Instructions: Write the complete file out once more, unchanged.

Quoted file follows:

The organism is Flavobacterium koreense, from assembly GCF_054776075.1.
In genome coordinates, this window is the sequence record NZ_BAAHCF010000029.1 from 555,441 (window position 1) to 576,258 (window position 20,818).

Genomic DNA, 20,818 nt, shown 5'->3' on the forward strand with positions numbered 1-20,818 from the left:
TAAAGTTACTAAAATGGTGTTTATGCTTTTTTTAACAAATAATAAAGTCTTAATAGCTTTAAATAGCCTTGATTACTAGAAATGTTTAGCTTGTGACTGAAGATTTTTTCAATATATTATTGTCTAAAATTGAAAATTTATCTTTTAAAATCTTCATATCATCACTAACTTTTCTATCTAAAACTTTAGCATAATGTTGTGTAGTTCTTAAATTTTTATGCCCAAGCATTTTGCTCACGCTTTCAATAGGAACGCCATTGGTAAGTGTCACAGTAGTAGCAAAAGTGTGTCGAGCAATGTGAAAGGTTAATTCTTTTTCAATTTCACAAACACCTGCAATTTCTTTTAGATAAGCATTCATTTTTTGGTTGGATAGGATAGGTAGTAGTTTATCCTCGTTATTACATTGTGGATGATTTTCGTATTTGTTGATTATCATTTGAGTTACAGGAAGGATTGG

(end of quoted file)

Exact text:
The organism is Flavobacterium koreense, from assembly GCF_054776075.1.
In genome coordinates, this window is the sequence record NZ_BAAHCF010000029.1 from 555,441 (window position 1) to 576,258 (window position 20,818).

Genomic DNA, 20,818 nt, shown 5'->3' on the forward strand with positions numbered 1-20,818 from the left:
TAAAGTTACTAAAATGGTGTTTATGCTTTTTTTAACAAATAATAAAGTCTTAATAGCTTTAAATAGCCTTGATTACTAGAAATGTTTAGCTTGTGACTGAAGATTTTTTCAATATATTATTGTCTAAAATTGAAAATTTATCTTTTAAAATCTTCATATCATCACTAACTTTTCTATCTAAAACTTTAGCATAATGTTGTGTAGTTCTTAAATTTTTATGCCCAAGCATTTTGCTCACGCTTTCAATAGGAACGCCATTGGTAAGTGTCACAGTAGTAGCAAAAGTGTGTCGAGCAATGTGAAAGGTTAATTCTTTTTCAATTTCACAAACACCTGCAATTTCTTTTAGATAAGCATTCATTTTTTGGTTGGATAGGATAGGTAGTAGTTTATCCTCGTTATTACATTGTGGATGATTTTCGTATTTGTTGATTATCATTTGAGTTACAGGAAGGATTGG